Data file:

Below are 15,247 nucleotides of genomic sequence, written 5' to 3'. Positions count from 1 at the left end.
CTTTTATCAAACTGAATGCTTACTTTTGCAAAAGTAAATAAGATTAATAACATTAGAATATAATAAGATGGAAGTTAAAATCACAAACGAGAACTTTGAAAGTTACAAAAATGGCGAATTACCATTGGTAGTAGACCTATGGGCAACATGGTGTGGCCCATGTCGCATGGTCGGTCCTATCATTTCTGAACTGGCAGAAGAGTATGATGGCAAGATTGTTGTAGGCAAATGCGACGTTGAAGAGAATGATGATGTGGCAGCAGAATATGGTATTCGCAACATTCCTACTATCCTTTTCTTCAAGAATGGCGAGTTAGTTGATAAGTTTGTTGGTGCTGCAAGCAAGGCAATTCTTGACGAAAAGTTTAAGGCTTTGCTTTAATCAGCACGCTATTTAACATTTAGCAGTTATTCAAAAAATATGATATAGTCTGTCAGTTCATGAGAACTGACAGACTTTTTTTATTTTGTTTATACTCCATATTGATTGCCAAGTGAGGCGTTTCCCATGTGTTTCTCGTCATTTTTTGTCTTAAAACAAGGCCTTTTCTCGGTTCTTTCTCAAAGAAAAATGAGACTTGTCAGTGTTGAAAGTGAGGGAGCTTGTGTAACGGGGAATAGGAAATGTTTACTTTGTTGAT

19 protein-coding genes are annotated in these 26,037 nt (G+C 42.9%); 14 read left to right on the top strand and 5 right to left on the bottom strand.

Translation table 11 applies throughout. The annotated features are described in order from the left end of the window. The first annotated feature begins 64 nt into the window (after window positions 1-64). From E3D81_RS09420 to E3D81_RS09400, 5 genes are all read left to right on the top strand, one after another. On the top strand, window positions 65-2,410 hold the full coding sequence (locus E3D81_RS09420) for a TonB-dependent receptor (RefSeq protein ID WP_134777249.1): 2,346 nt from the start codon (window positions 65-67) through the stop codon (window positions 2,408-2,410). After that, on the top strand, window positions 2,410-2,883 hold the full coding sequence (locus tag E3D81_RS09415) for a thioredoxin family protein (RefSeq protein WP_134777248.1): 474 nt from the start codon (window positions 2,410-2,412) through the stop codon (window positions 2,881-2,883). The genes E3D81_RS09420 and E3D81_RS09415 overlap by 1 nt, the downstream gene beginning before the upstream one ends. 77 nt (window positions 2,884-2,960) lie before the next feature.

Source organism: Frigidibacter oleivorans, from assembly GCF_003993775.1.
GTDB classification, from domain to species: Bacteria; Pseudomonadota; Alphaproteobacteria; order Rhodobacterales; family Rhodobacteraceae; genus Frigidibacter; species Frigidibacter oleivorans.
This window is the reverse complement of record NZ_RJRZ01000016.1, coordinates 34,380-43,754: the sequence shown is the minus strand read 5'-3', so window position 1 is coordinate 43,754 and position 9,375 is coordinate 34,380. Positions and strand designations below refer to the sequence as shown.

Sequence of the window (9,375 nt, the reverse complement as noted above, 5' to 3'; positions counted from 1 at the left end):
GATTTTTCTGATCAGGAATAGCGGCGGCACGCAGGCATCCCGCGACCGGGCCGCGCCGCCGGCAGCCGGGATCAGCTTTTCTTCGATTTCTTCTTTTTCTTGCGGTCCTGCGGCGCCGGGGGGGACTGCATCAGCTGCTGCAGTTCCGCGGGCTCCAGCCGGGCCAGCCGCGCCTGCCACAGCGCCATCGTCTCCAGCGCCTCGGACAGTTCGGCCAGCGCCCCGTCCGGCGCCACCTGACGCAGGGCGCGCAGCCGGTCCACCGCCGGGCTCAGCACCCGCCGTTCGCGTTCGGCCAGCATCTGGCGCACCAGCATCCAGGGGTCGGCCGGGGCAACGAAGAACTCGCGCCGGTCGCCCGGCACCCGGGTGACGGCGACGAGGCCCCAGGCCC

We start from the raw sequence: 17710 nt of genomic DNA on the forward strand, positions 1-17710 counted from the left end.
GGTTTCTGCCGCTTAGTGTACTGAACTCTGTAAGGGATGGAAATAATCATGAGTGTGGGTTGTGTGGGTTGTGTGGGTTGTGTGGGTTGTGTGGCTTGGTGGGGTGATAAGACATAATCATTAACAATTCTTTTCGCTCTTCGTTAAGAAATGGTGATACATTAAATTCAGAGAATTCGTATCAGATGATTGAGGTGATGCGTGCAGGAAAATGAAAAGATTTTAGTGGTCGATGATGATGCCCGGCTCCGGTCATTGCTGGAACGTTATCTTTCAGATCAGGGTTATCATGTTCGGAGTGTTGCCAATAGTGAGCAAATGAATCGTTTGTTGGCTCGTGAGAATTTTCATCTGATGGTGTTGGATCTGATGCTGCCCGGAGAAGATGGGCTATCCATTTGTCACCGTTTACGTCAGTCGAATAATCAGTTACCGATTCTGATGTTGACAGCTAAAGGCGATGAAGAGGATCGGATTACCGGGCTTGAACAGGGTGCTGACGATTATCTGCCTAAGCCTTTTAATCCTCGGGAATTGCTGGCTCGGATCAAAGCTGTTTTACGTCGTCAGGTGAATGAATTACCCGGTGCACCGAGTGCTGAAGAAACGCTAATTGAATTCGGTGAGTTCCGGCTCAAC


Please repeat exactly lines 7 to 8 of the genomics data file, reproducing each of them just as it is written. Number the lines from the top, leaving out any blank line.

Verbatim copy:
This window is the reverse complement of record NZ_RJRZ01000016.1, coordinates 34,380-43,754: the sequence shown is the minus strand read 5'-3', so window position 1 is coordinate 43,754 and position 9,375 is coordinate 34,380. Positions and strand designations below refer to the sequence as shown.

Sequence of the window (9,375 nt, the reverse complement as noted above, 5' to 3'; positions counted from 1 at the left end):